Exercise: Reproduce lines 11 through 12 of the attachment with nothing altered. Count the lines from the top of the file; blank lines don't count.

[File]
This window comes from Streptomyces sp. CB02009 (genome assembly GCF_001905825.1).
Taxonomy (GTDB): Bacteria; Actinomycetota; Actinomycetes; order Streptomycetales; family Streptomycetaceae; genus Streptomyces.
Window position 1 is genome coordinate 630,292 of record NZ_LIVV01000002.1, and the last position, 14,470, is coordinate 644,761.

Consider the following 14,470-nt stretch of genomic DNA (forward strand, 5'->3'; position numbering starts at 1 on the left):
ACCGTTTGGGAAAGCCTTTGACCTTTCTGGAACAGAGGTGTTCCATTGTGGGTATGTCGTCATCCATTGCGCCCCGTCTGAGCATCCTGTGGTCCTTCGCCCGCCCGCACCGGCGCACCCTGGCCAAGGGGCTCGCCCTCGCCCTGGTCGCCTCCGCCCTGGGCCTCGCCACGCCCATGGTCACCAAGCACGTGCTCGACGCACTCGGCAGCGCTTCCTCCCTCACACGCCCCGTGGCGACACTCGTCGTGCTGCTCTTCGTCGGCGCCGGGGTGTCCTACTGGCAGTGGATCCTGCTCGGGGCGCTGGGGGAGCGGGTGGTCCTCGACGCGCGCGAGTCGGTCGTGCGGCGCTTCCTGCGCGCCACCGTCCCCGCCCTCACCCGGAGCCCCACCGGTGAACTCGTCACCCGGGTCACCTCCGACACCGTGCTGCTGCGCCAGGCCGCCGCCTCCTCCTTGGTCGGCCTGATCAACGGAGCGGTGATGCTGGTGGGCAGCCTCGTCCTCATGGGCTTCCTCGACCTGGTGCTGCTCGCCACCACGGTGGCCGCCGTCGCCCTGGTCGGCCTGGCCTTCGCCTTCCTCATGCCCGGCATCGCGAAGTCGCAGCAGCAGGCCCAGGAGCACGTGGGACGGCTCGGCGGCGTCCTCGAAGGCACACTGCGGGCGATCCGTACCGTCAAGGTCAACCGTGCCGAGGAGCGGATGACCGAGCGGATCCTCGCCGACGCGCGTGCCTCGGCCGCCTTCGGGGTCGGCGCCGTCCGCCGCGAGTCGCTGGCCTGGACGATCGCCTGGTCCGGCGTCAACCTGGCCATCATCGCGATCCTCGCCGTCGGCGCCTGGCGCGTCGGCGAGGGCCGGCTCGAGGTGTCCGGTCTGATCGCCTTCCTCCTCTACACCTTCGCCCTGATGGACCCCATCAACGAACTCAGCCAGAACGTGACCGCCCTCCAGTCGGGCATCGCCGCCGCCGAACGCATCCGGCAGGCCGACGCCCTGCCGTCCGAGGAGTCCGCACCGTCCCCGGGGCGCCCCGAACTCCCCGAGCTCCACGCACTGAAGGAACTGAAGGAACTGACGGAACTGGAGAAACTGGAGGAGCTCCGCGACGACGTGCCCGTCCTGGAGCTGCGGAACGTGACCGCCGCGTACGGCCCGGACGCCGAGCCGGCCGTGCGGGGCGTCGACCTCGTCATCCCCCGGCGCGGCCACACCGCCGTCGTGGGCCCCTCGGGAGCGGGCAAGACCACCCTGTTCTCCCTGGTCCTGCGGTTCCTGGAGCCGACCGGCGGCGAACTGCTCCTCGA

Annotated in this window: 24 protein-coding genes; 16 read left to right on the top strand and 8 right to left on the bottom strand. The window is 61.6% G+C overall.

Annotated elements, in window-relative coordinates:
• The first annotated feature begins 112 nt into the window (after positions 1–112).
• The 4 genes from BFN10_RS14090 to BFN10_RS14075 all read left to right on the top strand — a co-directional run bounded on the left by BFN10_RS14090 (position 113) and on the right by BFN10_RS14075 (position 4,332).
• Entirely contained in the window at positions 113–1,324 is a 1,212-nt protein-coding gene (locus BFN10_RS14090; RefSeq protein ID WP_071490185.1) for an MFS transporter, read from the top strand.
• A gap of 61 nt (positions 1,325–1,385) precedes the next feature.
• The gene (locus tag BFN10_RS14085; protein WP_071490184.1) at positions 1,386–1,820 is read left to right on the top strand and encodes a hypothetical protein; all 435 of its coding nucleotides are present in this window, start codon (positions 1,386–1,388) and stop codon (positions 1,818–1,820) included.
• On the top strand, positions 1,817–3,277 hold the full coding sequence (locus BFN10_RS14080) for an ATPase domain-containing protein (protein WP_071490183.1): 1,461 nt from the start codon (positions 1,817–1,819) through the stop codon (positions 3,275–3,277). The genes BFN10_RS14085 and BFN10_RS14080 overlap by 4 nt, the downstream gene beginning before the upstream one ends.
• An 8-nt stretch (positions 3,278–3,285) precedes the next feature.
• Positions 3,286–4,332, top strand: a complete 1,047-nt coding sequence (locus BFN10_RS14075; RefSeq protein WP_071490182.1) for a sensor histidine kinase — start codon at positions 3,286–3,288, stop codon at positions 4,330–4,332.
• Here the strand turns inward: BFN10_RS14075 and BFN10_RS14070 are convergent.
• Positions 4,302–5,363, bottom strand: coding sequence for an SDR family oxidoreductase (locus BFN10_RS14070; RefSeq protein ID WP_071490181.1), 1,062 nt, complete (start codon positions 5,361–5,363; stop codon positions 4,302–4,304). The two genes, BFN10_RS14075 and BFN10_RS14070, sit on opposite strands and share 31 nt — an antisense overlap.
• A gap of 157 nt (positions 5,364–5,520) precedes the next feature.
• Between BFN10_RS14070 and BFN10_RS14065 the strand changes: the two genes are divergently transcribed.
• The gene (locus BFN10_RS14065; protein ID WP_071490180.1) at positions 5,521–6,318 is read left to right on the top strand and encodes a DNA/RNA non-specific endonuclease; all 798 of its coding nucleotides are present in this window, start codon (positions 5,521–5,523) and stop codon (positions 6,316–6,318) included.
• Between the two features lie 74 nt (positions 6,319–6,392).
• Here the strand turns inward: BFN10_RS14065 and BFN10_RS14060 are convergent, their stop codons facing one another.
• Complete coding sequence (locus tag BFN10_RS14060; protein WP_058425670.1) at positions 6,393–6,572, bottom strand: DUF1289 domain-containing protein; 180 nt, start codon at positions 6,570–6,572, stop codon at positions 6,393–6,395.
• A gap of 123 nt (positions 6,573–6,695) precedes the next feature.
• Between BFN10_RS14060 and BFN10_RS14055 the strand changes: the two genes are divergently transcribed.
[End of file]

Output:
• A gap of 61 nt (positions 1,325–1,385) precedes the next feature.
• The gene (locus tag BFN10_RS14085; protein WP_071490184.1) at positions 1,386–1,820 is read left to right on the top strand and encodes a hypothetical protein; all 435 of its coding nucleotides are present in this window, start codon (positions 1,386–1,388) and stop codon (positions 1,818–1,820) included.